This monument at the spomenik complex in Leskovac, Serbia commemorates over 1,000 victims from this area who perished during the National Liberation War (WWII).
In 1964, national and regional government/veteran groups in Serbia organized plans for a commemorative monument complex to be built in a the forested area of Hisar Hill to honor the many civilians who had been executed there. The commission for this project was awarded to Bogdan Bogdanovic. After seven years of planning and construction, the memorial was finally unveiled to the public on July 4th, 1971, a date meant to commemorate 30 years since the popular armed uprising against occupation during WWII. The choice of this date was significant as it commemorated exactly 40 years since the Serbian uprising against Axis occupation.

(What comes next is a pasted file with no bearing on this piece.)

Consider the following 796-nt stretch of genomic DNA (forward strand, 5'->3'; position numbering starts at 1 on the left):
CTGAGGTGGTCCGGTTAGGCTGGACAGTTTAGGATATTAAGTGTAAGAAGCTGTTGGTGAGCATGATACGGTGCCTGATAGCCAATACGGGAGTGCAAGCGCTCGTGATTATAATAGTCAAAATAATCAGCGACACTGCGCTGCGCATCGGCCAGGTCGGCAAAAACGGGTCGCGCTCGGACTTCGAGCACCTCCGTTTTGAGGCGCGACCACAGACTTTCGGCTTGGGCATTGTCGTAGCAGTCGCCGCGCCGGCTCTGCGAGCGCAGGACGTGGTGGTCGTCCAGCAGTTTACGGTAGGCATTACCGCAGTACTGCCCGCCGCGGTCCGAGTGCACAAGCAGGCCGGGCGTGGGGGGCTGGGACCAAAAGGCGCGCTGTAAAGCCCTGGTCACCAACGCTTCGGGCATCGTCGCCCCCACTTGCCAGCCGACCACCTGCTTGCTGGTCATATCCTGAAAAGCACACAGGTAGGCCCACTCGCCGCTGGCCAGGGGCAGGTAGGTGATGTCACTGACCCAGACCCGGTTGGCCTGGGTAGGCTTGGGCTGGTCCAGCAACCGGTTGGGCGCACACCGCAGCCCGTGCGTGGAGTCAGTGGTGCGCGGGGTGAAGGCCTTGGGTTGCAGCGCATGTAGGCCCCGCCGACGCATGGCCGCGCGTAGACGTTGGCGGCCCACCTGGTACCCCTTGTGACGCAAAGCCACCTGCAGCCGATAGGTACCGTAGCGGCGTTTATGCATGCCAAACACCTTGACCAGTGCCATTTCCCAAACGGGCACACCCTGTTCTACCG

The primary element of the spomenik complex, officially called 'Memorial Park', is a central hourglass-shaped monument, often referred to as the 'Goddess of Victory' but originally named 'Forest Goddesss' (Sumska boginja) by Bogdanovic. The sculpture, roughly 12m tall, is made of stone blocks which are topped with a sizable bronze 'head-dress' ornament. Originally, this 'head-dress' had four earring-like flourishes dangling down from it, but they were either stolen or destroyed at some point during the 1980s. In front of the 'Goddess' sculpture is a small sunken amphitheatre, while around that are arranged 34 large engraved stone blocks (reminiscent of the ancient stecak stones), ranging from 1m to 2.5m tall, with 14 of them engraved with the names folk heroes from the local area.
Meanwhile, at the north entrance to the spomenik park, there is a large wooden carved entry-gate which gives way to a 450m long stone paved path leading up the hill to the memorial. Along the pathway are small markers commemorating fallen Partisan fighters. In addition Bogdanovic created one additional nearby memorial area on Hisar Hill, roughly 1km northwest of the 'Goddess' sculpture, which isdedicated to the group of mostly Roma civilians that were executed by German soldiers on December 11th, 1941.